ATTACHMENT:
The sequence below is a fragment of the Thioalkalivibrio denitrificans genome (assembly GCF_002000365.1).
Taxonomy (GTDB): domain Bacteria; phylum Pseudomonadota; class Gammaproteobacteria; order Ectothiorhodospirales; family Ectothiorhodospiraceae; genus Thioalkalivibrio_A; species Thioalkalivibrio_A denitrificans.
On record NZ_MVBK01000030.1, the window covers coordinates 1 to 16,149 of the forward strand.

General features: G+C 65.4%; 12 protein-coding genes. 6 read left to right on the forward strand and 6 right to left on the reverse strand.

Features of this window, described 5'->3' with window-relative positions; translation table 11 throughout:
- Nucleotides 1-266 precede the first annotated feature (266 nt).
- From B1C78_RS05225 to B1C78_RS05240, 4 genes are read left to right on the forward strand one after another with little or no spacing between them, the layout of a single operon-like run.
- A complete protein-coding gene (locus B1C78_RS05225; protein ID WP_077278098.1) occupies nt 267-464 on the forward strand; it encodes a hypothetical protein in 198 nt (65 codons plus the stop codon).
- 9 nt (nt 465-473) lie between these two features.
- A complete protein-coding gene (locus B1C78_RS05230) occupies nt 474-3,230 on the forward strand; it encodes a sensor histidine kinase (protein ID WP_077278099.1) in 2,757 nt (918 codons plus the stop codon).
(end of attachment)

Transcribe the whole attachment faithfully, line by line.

The sequence below is a fragment of the Thioalkalivibrio denitrificans genome (assembly GCF_002000365.1).
Taxonomy (GTDB): domain Bacteria; phylum Pseudomonadota; class Gammaproteobacteria; order Ectothiorhodospirales; family Ectothiorhodospiraceae; genus Thioalkalivibrio_A; species Thioalkalivibrio_A denitrificans.
On record NZ_MVBK01000030.1, the window covers coordinates 1 to 16,149 of the forward strand.

General features: G+C 65.4%; 12 protein-coding genes. 6 read left to right on the forward strand and 6 right to left on the reverse strand.

Features of this window, described 5'->3' with window-relative positions; translation table 11 throughout:
- Nucleotides 1-266 precede the first annotated feature (266 nt).
- From B1C78_RS05225 to B1C78_RS05240, 4 genes are read left to right on the forward strand one after another with little or no spacing between them, the layout of a single operon-like run.
- A complete protein-coding gene (locus B1C78_RS05225; protein ID WP_077278098.1) occupies nt 267-464 on the forward strand; it encodes a hypothetical protein in 198 nt (65 codons plus the stop codon).
- 9 nt (nt 465-473) lie between these two features.
- A complete protein-coding gene (locus B1C78_RS05230) occupies nt 474-3,230 on the forward strand; it encodes a sensor histidine kinase (protein ID WP_077278099.1) in 2,757 nt (918 codons plus the stop codon).